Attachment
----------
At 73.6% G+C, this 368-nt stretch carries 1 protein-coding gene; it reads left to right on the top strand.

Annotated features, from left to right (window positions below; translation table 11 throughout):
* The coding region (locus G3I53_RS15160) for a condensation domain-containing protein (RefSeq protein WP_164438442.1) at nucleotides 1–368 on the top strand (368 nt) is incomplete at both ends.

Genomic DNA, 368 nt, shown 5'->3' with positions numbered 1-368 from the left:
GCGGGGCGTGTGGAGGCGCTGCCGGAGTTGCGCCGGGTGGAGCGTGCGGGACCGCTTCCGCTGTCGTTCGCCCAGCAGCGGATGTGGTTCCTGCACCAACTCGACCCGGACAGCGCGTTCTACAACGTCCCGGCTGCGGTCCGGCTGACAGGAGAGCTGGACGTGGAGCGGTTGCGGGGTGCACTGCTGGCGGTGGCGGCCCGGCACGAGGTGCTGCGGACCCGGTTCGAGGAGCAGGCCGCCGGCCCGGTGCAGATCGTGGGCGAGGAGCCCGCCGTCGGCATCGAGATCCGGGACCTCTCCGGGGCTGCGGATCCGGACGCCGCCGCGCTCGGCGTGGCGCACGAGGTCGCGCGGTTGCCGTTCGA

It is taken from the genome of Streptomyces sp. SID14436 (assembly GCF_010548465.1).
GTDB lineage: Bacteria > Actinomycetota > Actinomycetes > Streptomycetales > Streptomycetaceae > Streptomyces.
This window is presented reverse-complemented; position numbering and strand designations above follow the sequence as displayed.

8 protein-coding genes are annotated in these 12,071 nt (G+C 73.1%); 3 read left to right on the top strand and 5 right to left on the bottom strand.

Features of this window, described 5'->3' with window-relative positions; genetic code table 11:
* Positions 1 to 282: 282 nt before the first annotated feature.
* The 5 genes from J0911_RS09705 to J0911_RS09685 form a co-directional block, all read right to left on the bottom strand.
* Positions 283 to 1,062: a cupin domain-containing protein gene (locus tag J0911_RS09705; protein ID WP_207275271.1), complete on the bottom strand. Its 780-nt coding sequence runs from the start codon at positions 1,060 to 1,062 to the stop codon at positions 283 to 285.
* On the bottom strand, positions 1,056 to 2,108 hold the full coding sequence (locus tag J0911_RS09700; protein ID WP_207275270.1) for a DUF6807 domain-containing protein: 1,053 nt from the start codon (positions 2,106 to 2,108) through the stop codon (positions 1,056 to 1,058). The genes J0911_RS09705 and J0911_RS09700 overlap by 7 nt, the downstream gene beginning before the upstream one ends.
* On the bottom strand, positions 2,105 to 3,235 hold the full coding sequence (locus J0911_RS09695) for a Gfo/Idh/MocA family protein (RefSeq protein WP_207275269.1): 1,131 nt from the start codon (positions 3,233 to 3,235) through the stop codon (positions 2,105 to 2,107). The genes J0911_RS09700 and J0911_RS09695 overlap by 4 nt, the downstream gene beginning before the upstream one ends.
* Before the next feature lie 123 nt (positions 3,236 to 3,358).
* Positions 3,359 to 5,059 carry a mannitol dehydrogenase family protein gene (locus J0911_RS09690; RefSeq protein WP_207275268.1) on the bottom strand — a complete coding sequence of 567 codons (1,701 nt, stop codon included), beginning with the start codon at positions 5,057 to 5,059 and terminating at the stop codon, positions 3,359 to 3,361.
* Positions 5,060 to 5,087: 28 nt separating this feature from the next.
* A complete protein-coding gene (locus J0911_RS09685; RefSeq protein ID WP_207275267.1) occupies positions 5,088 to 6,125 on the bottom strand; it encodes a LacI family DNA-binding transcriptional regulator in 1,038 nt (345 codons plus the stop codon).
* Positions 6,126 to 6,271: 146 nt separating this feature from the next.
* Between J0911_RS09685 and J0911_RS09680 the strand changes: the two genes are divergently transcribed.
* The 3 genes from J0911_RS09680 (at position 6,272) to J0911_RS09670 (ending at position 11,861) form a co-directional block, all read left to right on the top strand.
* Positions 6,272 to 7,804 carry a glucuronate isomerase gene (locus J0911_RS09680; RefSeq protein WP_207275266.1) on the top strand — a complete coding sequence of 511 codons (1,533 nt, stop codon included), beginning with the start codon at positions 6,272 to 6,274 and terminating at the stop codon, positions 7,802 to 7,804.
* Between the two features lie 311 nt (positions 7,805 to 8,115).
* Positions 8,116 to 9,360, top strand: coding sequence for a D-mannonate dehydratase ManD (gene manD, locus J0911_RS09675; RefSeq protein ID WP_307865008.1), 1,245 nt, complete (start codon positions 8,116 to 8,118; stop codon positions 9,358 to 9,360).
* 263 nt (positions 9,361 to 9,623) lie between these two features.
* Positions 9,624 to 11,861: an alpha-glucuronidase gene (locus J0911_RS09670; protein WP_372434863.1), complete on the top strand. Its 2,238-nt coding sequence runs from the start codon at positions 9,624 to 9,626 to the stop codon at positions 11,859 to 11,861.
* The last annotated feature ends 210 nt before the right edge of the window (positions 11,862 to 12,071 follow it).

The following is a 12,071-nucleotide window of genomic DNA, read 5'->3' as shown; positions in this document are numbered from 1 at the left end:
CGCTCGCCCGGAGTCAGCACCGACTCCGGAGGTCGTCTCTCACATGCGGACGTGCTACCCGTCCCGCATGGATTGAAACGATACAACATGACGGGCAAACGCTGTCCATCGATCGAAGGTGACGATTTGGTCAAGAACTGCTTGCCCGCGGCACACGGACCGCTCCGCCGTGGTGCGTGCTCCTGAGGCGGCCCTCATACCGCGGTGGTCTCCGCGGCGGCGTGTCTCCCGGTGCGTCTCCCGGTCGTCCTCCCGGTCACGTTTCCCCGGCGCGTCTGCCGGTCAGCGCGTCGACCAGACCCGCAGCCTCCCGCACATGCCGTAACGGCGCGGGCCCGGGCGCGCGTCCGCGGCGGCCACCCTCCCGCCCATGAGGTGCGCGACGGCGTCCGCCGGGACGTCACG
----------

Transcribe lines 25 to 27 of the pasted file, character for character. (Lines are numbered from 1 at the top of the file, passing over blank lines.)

* Positions 8,116 to 9,360, top strand: coding sequence for a D-mannonate dehydratase ManD (gene manD, locus J0911_RS09675; RefSeq protein ID WP_307865008.1), 1,245 nt, complete (start codon positions 8,116 to 8,118; stop codon positions 9,358 to 9,360).
* 263 nt (positions 9,361 to 9,623) lie between these two features.
* Positions 9,624 to 11,861: an alpha-glucuronidase gene (locus J0911_RS09670; protein WP_372434863.1), complete on the top strand. Its 2,238-nt coding sequence runs from the start codon at positions 9,624 to 9,626 to the stop codon at positions 11,859 to 11,861.